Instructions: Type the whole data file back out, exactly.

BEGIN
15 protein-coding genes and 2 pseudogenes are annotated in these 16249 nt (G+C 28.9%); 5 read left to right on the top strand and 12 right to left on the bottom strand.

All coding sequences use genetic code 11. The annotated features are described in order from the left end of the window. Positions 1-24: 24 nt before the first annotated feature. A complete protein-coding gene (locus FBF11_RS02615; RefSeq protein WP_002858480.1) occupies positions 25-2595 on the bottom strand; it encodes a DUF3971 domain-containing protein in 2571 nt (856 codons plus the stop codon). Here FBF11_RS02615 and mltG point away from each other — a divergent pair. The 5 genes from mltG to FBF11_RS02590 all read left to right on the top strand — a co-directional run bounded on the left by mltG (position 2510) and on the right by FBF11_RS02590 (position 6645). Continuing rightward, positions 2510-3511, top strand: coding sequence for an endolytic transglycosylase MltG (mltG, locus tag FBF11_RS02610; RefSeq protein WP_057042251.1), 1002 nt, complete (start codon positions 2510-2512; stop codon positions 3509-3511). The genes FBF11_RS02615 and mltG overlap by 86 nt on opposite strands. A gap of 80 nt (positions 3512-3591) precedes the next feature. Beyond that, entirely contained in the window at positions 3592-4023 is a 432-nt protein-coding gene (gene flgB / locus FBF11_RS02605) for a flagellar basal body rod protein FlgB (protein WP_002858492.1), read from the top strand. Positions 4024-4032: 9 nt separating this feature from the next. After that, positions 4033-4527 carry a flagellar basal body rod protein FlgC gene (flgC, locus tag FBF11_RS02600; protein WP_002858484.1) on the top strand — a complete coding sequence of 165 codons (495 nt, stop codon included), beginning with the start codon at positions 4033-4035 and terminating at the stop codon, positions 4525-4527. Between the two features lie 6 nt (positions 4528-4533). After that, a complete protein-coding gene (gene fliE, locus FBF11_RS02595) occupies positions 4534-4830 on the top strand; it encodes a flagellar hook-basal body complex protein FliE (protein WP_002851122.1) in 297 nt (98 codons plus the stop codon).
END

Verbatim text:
15 protein-coding genes and 2 pseudogenes are annotated in these 16249 nt (G+C 28.9%); 5 read left to right on the top strand and 12 right to left on the bottom strand.

All coding sequences use genetic code 11. The annotated features are described in order from the left end of the window. Positions 1-24: 24 nt before the first annotated feature. A complete protein-coding gene (locus FBF11_RS02615; RefSeq protein WP_002858480.1) occupies positions 25-2595 on the bottom strand; it encodes a DUF3971 domain-containing protein in 2571 nt (856 codons plus the stop codon). Here FBF11_RS02615 and mltG point away from each other — a divergent pair. The 5 genes from mltG to FBF11_RS02590 all read left to right on the top strand — a co-directional run bounded on the left by mltG (position 2510) and on the right by FBF11_RS02590 (position 6645). Continuing rightward, positions 2510-3511, top strand: coding sequence for an endolytic transglycosylase MltG (mltG, locus tag FBF11_RS02610; RefSeq protein WP_057042251.1), 1002 nt, complete (start codon positions 2510-2512; stop codon positions 3509-3511). The genes FBF11_RS02615 and mltG overlap by 86 nt on opposite strands. A gap of 80 nt (positions 3512-3591) precedes the next feature. Beyond that, entirely contained in the window at positions 3592-4023 is a 432-nt protein-coding gene (gene flgB / locus FBF11_RS02605) for a flagellar basal body rod protein FlgB (protein WP_002858492.1), read from the top strand. Positions 4024-4032: 9 nt separating this feature from the next. After that, positions 4033-4527 carry a flagellar basal body rod protein FlgC gene (flgC, locus tag FBF11_RS02600; protein WP_002858484.1) on the top strand — a complete coding sequence of 165 codons (495 nt, stop codon included), beginning with the start codon at positions 4033-4035 and terminating at the stop codon, positions 4525-4527. Between the two features lie 6 nt (positions 4528-4533). After that, a complete protein-coding gene (gene fliE, locus FBF11_RS02595) occupies positions 4534-4830 on the top strand; it encodes a flagellar hook-basal body complex protein FliE (protein WP_002851122.1) in 297 nt (98 codons plus the stop codon).